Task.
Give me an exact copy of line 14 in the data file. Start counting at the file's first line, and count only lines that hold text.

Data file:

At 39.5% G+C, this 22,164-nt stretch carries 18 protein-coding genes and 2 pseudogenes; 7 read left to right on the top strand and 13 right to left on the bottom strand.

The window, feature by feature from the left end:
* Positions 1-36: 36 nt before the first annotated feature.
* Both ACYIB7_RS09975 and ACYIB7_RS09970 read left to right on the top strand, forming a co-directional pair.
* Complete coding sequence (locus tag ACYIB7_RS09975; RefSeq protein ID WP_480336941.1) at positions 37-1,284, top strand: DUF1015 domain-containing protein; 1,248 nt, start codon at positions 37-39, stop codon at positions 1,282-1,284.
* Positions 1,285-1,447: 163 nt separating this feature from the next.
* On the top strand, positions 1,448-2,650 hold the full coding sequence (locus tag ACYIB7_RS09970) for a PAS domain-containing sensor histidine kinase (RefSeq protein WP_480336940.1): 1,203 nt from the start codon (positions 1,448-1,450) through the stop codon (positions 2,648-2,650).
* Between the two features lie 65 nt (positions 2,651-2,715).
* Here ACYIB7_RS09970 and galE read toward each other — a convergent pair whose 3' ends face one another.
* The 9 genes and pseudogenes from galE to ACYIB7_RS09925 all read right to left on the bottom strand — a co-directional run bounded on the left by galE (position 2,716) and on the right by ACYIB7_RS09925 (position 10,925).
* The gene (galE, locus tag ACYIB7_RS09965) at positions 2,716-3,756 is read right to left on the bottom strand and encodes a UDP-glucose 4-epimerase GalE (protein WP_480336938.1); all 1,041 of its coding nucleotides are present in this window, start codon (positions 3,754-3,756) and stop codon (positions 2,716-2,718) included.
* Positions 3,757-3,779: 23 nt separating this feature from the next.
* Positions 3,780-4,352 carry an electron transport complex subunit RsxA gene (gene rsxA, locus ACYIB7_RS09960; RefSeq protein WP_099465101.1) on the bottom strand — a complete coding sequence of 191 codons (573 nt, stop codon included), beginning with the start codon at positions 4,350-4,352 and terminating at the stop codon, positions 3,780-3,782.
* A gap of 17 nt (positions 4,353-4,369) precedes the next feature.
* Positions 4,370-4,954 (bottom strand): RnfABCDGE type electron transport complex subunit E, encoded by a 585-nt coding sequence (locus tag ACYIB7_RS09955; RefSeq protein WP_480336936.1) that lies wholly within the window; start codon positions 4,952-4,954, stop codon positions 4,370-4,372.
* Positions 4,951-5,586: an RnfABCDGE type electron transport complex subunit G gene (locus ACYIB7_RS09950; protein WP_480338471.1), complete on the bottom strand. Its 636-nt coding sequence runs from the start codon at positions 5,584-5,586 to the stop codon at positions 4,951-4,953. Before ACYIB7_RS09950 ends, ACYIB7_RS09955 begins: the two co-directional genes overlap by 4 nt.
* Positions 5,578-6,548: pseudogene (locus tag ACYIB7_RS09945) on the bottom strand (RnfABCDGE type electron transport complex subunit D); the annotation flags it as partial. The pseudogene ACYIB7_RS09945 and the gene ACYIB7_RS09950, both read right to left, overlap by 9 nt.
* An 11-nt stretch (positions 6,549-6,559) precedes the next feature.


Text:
* A gap of 17 nt (positions 4,353-4,369) precedes the next feature.